Quantcast
Port Authority seeks cheap power for idling Red Hook cruise ships • Brooklyn Paper

Port Authority seeks cheap power for idling Red Hook cruise ships

Mayor Michael Bloomberg (at podium) welcomes the Oriana, which docked at Red Hook’s Pier 12 last Saturday after a trans-Atlantic voyage. With him (from left) are NYC & Company CEO Christyne
The Brooklyn Papers / Jess Wisloski

The Port Authority and Carnival Cruise Lines say they want to cut air pollution from docked sea-liners at the Brooklyn Cruise Terminal, but power companies could short-circuit the initiative.

An official from the Port Authority of New York and New Jersey said the bi-state agency could modernize the $56-million terminal, which opened in 2006, so that luxury liners could use “shore power” — the mainland power grid — instead of cheaper, but dirtier, shipboard generators that run on diesel fuel.

But the official, Port Authority General Manager William Nurthen, told Community Board 6 on Monday night that before the pollution-reducing plan could go into effect, the state Public Service Commission would have to force Con Edison or another energy provider to sell discounted juice to the big boats that berth on Pier 12, just south of Hamilton Avenue.

“The issue is what is the rate you’re going to charge the ships,” Nurthen said at the meeting of the CB6 Environmental and Public Safety committee at PS 15. “Carnival is not going to do it unless it’s economically feasible.”

Nurthen, joined by an official from the city Economic Development Corporation, said the Port Authority would spend $3.5 million to construct a substation and related infrastructure to link ships making a port of call in Brooklyn and that Carnival would splurge on more than $1 million per vessel, including the Queen Mary 2.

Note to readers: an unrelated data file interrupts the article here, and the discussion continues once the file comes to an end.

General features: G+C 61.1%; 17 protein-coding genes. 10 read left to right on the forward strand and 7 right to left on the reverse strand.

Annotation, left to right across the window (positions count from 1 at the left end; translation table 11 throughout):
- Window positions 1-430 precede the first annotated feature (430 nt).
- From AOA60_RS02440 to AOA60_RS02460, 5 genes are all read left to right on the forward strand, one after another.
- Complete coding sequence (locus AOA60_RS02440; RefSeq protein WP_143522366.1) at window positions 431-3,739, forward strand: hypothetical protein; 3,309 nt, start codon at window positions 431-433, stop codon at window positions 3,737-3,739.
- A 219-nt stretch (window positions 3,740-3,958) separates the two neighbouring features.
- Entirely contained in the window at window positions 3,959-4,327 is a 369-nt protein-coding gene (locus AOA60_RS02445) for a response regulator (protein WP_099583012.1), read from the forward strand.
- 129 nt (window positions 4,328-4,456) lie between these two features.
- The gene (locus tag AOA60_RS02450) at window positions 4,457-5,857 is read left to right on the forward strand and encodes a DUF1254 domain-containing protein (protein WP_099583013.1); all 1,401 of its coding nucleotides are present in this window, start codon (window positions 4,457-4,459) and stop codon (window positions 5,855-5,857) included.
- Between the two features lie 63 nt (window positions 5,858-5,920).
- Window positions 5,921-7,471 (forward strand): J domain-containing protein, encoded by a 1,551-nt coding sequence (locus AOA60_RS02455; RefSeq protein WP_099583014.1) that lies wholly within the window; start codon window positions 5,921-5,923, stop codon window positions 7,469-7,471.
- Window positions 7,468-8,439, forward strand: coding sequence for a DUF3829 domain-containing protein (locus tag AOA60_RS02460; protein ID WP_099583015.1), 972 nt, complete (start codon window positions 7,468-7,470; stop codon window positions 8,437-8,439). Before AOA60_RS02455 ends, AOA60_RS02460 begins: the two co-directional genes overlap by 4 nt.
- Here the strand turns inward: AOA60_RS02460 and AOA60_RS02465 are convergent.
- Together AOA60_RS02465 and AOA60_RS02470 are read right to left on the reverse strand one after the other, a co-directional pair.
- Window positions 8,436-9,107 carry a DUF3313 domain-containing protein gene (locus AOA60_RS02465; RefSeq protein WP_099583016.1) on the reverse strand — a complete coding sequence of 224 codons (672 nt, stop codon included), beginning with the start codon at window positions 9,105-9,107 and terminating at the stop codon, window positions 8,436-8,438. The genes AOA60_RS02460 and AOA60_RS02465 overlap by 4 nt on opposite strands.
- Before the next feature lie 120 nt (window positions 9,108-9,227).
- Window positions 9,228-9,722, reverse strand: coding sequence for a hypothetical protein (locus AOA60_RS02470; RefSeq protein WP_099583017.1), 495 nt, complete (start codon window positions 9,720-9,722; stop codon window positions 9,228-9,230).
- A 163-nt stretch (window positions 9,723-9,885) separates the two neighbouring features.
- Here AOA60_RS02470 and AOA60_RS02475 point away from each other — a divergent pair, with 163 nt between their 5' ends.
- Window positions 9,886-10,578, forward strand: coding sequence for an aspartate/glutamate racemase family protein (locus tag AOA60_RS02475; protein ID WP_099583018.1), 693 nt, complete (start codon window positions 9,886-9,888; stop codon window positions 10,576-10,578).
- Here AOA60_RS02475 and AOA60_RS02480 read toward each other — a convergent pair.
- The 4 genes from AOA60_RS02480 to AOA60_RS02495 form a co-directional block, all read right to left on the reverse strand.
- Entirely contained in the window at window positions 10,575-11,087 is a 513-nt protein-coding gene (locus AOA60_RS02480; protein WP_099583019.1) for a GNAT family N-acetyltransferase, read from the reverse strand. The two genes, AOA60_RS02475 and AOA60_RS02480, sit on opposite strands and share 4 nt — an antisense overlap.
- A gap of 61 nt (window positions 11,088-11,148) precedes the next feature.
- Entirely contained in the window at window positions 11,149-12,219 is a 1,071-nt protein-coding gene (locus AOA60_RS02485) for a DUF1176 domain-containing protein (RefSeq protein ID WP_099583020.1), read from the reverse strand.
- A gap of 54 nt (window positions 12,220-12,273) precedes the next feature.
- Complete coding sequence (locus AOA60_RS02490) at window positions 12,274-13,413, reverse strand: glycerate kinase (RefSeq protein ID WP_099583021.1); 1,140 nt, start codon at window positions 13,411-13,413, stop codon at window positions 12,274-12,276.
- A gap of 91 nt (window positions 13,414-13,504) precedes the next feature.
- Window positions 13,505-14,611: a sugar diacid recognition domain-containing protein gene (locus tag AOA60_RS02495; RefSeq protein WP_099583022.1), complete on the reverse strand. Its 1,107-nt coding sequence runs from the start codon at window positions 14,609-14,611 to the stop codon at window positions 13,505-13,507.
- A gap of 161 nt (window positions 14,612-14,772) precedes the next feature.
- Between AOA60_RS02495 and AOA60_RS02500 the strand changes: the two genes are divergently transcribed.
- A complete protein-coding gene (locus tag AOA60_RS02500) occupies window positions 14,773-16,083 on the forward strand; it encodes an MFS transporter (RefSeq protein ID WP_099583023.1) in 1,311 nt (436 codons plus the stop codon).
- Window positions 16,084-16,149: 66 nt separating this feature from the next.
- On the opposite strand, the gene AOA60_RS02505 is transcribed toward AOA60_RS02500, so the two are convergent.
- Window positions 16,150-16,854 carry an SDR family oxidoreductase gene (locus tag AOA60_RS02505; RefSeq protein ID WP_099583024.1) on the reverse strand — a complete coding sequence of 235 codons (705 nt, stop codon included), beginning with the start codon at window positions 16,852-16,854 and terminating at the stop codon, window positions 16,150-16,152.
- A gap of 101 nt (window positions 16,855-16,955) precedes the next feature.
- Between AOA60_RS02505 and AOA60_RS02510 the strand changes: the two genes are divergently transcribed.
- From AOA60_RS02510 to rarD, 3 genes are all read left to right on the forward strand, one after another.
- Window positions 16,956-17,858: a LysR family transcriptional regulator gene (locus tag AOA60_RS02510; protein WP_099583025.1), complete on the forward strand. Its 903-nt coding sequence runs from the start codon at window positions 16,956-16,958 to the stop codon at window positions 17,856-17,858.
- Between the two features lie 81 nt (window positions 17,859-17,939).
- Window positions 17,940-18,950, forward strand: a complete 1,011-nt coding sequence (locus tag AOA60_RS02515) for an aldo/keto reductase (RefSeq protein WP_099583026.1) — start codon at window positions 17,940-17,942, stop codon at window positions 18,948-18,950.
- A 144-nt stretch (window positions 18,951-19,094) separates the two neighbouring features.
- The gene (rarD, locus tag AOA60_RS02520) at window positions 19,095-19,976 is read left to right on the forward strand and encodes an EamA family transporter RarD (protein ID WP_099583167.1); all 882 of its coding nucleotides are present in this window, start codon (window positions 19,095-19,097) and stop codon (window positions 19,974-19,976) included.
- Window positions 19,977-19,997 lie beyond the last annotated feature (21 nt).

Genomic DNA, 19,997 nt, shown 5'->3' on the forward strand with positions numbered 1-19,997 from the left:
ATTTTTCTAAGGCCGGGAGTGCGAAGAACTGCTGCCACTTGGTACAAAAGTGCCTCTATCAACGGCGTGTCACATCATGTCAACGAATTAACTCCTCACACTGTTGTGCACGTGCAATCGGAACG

While some residents applauded the possible improvements, they questioned why they weren’t included in the terminal, just off Bowne Street, when it opened in 2006.

“The city was building a $56-million state of the art cruise terminal and the technology was well known then,” said Adam Armstrong, a Pioneer Street resident who’s regularly called for environmental improvements in the area. “I can’t believe it will take four years to implement this.”

Nurthen called the changes better late than never because they would reduce certain emissions and airborne particulates, even after factoring in increased emissions from the inland power plants to meet the ships’ demand.

That said, emissions from port-related activities in the city, New Jersey and on Long Island contribute only a small fraction of airborne pollution in the metropolitan area — one percent of pollutants in some cases.

Announcements about the move to reduce the environmental harm from an active cruise terminal came just weeks after many South Brooklyn residents carped about a city plan to relocate a beer distribution company, reliant on trucks to move its cargo, onto the same pier as the cruise terminal. Many oppose that proposal because increased truck traffic will exacerbate air conditions, which they say is regularly foul.

More from Around New York